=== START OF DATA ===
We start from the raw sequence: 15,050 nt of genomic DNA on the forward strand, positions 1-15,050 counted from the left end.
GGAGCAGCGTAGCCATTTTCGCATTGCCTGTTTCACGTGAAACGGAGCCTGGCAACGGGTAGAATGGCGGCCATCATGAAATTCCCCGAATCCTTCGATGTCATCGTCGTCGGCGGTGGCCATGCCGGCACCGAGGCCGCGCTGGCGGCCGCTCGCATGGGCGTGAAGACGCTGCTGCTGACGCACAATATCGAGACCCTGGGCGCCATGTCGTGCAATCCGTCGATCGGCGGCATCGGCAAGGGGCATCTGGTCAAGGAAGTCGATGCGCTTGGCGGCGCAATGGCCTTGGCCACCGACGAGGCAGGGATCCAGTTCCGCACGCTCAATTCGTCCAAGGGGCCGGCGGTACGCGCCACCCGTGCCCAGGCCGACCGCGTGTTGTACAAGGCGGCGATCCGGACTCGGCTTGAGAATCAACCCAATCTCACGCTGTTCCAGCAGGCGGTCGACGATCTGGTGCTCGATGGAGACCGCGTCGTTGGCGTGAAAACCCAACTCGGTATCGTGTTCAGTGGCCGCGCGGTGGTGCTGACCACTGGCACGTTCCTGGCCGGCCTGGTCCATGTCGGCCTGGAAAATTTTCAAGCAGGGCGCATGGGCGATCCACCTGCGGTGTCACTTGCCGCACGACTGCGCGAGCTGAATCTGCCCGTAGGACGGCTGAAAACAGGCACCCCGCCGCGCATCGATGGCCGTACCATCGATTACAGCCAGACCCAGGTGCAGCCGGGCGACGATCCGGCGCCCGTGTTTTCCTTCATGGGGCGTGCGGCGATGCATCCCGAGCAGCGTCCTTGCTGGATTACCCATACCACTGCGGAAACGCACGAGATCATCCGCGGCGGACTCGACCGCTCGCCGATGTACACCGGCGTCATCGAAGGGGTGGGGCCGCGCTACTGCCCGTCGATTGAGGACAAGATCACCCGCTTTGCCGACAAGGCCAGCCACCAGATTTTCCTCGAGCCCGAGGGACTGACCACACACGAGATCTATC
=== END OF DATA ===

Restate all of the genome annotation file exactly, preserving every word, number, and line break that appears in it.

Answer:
We start from the raw sequence: 15,050 nt of genomic DNA on the forward strand, positions 1-15,050 counted from the left end.
GGAGCAGCGTAGCCATTTTCGCATTGCCTGTTTCACGTGAAACGGAGCCTGGCAACGGGTAGAATGGCGGCCATCATGAAATTCCCCGAATCCTTCGATGTCATCGTCGTCGGCGGTGGCCATGCCGGCACCGAGGCCGCGCTGGCGGCCGCTCGCATGGGCGTGAAGACGCTGCTGCTGACGCACAATATCGAGACCCTGGGCGCCATGTCGTGCAATCCGTCGATCGGCGGCATCGGCAAGGGGCATCTGGTCAAGGAAGTCGATGCGCTTGGCGGCGCAATGGCCTTGGCCACCGACGAGGCAGGGATCCAGTTCCGCACGCTCAATTCGTCCAAGGGGCCGGCGGTACGCGCCACCCGTGCCCAGGCCGACCGCGTGTTGTACAAGGCGGCGATCCGGACTCGGCTTGAGAATCAACCCAATCTCACGCTGTTCCAGCAGGCGGTCGACGATCTGGTGCTCGATGGAGACCGCGTCGTTGGCGTGAAAACCCAACTCGGTATCGTGTTCAGTGGCCGCGCGGTGGTGCTGACCACTGGCACGTTCCTGGCCGGCCTGGTCCATGTCGGCCTGGAAAATTTTCAAGCAGGGCGCATGGGCGATCCACCTGCGGTGTCACTTGCCGCACGACTGCGCGAGCTGAATCTGCCCGTAGGACGGCTGAAAACAGGCACCCCGCCGCGCATCGATGGCCGTACCATCGATTACAGCCAGACCCAGGTGCAGCCGGGCGACGATCCGGCGCCCGTGTTTTCCTTCATGGGGCGTGCGGCGATGCATCCCGAGCAGCGTCCTTGCTGGATTACCCATACCACTGCGGAAACGCACGAGATCATCCGCGGCGGACTCGACCGCTCGCCGATGTACACCGGCGTCATCGAAGGGGTGGGGCCGCGCTACTGCCCGTCGATTGAGGACAAGATCACCCGCTTTGCCGACAAGGCCAGCCACCAGATTTTCCTCGAGCCCGAGGGACTGACCACACACGAGATCTATC